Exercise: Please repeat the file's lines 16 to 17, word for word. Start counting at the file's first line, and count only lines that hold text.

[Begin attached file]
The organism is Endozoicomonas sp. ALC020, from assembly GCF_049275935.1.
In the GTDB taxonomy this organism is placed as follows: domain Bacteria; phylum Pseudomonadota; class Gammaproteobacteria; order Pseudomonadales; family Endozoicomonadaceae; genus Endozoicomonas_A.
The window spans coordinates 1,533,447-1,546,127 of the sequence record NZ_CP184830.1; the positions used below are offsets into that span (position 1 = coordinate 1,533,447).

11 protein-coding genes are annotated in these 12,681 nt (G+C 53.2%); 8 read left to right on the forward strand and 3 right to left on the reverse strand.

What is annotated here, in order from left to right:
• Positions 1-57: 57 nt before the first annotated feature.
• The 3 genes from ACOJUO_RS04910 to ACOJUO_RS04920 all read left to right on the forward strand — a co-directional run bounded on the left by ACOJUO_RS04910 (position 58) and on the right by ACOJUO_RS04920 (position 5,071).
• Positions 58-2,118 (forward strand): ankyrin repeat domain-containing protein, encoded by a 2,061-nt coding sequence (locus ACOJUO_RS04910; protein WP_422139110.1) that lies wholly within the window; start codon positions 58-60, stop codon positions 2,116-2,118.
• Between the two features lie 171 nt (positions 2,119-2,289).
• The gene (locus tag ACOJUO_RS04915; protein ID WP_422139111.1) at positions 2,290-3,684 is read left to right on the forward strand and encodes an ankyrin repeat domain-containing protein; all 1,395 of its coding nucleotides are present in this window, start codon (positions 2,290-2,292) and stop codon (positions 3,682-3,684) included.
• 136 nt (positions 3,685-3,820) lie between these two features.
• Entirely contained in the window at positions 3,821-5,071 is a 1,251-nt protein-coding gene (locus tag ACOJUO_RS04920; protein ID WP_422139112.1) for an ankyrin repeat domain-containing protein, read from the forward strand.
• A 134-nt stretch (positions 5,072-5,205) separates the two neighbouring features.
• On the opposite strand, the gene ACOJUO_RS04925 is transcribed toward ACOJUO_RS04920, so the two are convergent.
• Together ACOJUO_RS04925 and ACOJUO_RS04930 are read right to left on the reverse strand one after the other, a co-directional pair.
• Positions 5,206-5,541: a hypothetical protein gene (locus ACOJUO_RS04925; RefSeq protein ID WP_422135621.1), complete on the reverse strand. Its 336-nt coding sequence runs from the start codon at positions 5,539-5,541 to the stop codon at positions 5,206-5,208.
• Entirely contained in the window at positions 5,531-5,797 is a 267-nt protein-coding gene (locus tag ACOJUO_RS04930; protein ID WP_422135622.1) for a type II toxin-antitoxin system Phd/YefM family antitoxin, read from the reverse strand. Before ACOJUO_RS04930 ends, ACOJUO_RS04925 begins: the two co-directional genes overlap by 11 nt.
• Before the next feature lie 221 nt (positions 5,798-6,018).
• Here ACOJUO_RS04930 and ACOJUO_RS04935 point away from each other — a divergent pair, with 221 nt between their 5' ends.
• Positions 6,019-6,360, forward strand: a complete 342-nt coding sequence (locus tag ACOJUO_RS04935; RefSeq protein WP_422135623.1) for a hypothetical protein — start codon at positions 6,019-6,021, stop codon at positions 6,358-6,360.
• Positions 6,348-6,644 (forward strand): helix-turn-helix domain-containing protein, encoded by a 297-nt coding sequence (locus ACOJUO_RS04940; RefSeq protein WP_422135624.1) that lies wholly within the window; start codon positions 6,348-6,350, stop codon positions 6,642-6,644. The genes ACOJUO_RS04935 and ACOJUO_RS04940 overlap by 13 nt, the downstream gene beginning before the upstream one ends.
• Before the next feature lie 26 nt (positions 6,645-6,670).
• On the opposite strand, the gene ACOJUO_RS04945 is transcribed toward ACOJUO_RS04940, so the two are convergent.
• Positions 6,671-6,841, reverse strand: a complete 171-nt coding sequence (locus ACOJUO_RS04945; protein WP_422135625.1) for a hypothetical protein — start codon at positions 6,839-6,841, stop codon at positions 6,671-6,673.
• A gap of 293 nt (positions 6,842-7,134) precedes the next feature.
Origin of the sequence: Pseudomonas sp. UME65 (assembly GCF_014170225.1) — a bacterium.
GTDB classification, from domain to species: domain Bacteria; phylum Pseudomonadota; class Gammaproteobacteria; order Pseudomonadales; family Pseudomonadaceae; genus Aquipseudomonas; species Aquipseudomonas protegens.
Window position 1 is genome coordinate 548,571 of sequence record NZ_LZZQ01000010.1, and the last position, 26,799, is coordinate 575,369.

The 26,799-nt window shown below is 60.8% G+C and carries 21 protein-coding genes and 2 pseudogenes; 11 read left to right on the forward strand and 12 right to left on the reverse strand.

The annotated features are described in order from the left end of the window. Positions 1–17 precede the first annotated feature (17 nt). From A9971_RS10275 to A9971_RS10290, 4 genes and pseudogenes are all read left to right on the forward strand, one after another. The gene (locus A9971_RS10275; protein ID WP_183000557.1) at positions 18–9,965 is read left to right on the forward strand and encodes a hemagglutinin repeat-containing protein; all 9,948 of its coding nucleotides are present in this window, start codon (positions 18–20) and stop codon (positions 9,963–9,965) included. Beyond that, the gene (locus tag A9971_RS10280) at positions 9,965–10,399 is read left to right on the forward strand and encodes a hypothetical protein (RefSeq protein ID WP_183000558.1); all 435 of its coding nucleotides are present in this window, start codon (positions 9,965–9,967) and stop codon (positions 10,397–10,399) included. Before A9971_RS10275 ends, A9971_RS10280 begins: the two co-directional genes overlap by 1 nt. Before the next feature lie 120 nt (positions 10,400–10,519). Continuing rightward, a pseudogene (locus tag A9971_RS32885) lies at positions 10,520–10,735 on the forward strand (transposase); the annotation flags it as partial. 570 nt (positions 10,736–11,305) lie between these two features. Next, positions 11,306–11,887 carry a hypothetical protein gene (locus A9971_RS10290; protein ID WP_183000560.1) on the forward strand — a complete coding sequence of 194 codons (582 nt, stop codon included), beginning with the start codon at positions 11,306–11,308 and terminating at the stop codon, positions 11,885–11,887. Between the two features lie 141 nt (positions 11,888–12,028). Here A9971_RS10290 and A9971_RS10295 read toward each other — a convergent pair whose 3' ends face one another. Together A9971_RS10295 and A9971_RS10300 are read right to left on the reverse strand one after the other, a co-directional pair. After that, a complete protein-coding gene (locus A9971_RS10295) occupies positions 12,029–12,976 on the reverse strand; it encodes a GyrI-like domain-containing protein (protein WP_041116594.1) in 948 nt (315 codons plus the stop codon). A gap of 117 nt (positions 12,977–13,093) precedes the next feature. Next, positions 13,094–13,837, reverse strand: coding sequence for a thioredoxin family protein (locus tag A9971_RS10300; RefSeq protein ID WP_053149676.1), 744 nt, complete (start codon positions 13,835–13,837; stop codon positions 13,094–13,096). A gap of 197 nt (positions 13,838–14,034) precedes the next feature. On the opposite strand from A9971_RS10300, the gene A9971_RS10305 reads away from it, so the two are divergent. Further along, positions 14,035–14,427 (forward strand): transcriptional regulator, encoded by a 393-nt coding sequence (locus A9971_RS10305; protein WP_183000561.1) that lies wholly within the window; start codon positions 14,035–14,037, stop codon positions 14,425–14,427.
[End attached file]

• Positions 5,206-5,541: a hypothetical protein gene (locus ACOJUO_RS04925; RefSeq protein ID WP_422135621.1), complete on the reverse strand. Its 336-nt coding sequence runs from the start codon at positions 5,539-5,541 to the stop codon at positions 5,206-5,208.
• Entirely contained in the window at positions 5,531-5,797 is a 267-nt protein-coding gene (locus tag ACOJUO_RS04930; protein ID WP_422135622.1) for a type II toxin-antitoxin system Phd/YefM family antitoxin, read from the reverse strand. Before ACOJUO_RS04930 ends, ACOJUO_RS04925 begins: the two co-directional genes overlap by 11 nt.